Glass-Filled Yellow Sapphire – an overview
by Gagan Choudhary
Due to the extensive popularity of glass-filled rubies, experiments have been conducted on various other colours of corundum too, but they could not get so much popularity. However, glass-filling in blue sapphires using cobalt, imparting blue colour to the otherwise white or colourless corundum, introduced in the year 2012 (e.g. Leelawatanasuk et al, 2013), has become very popular. Complete disclosure although remained a concern. While there are reports of glass-filling on other colours of corundum, such as colour changing (Choudhary, 2008) and green (York, 2013), an orangy yellow sapphire (4.27 ct) filled with lead-glass was presented to him by Dheeraj Gupta of Gem & Jewellery Sales Promotion Centre, New Delhi.
The 4.27 ct sapphire (figure 1) was hazy throughout, with a roiled effect reminiscent of hessonite, but standard gemological properties and microscopic analysis identified the specimen as natural corundum. The specimen gave an RI of 1.762–1.770; a hydrostatic SG of 4.03; an absorption band at around 450 nm, along with fine lines in the red end under desk model spectroscope; and reddish orange fluorescence in long- and short-wave UV. The sapphire showed stronger fluorescence under long-wave than short-wave. The SG value was slightly on the higher side but within the limits of corundum.
Microscopic examination is one of the most reliable methods for identification of glass-filling in corundum. It revealed numerous low-relief cracks throughout the stone with a distinct flash effect, associated with a filler of similar refractive index to that of the host (figure 2); also visible were trapped, flattened gas bubbles, as seen in figures 3 and 4, and whitish cloudy patches. These are typically associated with filled stones. Under diffused lighting, the glass-filled fractures appeared orangy yellow against the pale yellow bodycolour of the stone (again, see figures 3 and 4). As a result, the face-up colour also appeared orangy yellow. The colour of the filler glass was similar to that observed in glass-filled rubies. Also present were milky zones consisting of fine discs (usually rutile) and negative crystals associated with liquid films (figure 5).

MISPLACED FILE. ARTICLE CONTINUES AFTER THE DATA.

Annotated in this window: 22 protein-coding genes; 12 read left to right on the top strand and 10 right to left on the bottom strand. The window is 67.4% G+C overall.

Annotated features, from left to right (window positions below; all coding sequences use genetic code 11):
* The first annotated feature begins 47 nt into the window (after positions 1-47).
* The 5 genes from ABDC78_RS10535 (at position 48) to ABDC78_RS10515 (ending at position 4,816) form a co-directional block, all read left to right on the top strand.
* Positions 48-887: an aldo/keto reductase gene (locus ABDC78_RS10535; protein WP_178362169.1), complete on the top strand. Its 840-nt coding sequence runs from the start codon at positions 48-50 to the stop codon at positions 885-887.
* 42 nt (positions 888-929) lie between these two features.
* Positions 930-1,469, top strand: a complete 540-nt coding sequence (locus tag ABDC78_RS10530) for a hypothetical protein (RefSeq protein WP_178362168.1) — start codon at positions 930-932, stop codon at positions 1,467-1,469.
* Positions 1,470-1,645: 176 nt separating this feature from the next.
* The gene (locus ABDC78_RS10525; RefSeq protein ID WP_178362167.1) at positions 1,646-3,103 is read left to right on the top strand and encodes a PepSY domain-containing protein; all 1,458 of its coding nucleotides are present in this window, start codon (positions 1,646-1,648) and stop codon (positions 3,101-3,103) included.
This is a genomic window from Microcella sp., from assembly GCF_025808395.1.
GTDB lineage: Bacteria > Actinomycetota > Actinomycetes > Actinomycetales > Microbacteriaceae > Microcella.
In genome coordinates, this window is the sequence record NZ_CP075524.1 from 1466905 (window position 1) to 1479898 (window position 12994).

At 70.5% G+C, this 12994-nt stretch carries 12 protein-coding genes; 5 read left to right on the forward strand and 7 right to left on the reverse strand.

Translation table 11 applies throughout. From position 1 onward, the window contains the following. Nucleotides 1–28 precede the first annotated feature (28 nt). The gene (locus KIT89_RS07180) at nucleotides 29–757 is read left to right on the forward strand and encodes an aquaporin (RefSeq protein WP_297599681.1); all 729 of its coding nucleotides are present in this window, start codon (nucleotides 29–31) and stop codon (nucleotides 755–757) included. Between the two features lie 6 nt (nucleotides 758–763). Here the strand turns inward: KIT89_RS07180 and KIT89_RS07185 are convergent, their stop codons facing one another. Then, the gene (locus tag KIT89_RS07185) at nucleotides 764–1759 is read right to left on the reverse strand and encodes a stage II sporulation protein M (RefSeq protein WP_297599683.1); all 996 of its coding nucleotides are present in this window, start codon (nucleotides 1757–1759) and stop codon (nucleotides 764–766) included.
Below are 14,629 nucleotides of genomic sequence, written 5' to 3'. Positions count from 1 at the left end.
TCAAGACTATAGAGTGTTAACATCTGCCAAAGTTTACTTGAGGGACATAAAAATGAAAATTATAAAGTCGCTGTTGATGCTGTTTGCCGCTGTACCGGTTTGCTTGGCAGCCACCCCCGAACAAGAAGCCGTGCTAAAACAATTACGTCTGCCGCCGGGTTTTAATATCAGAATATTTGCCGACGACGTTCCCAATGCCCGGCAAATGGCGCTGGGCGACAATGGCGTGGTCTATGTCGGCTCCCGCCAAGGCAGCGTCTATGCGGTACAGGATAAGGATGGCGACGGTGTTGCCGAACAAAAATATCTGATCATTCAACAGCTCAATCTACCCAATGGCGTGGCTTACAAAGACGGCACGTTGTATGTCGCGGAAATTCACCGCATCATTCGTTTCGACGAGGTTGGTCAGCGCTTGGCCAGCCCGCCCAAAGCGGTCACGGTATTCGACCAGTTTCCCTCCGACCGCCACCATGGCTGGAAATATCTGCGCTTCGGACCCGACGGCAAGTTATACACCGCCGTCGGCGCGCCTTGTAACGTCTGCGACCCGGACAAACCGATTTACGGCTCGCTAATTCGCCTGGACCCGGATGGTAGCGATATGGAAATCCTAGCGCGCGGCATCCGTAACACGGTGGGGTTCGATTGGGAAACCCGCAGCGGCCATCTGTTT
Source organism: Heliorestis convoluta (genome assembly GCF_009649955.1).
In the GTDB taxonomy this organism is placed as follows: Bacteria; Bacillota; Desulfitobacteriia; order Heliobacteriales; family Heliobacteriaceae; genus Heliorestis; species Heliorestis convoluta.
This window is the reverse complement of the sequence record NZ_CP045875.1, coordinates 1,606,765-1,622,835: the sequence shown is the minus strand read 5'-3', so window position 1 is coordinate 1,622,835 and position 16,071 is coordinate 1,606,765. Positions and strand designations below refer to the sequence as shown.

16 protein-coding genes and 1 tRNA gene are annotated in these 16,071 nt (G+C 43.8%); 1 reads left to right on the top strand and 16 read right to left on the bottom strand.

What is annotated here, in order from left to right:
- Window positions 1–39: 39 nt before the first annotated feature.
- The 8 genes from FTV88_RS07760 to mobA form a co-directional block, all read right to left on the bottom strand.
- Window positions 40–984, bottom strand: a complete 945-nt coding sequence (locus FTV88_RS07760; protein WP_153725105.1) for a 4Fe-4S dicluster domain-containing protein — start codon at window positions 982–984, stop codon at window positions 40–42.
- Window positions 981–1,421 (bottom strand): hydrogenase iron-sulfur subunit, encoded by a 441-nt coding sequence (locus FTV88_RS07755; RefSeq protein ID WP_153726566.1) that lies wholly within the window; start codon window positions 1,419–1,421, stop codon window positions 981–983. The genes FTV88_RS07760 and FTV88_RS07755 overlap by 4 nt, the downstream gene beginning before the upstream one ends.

The lead content of the glass was further confirmed by EDXRF analysis, while the presence of iron was confirmed by a Fe-related 450 nm band by UV-visible spectroscopy (figure 6). DiamondView typically displayed blue-green fluorescence of the glass-filler, similar to that seen in glass-filled rubies and other colours of corundum.
Since this was first example of lead-glass-filled yellow sapphire examined by this author, its market penetration is still unknown, but there have been anonymous reports of larger packets being circulating in the market. With its transparency and colour, this material qualifies as an inexpensive substitute for yellow sapphire, provided there is complete disclosure.
Choudhary G. (2008) Lead glass-filled color-change sapphire, Gems & Gemology, Vol. 44, No. 1, pp 88 -89
Choudhary G. (2014) Yellow sapphire filled with lead glass. Gems & Gemology, Vol. 50, No. 1, pp 92-93
Leelawatanasuk T., Atitchat W., Pisutha-Arnond V., Wattanakul P., Ounorn P, Manorotkul W, & Hughes R.W. (2013) Cobalt-doped glass-filled sapphire: an update. Australian Gemmologist, Vol. 25, No. 1, pp 14–20
York P. (2013) Green sapphire with lead-glass. Gems & Gemology, Vol. 49, No. 3, pp 176
All photographs and photomicrographs by G. Choudhary
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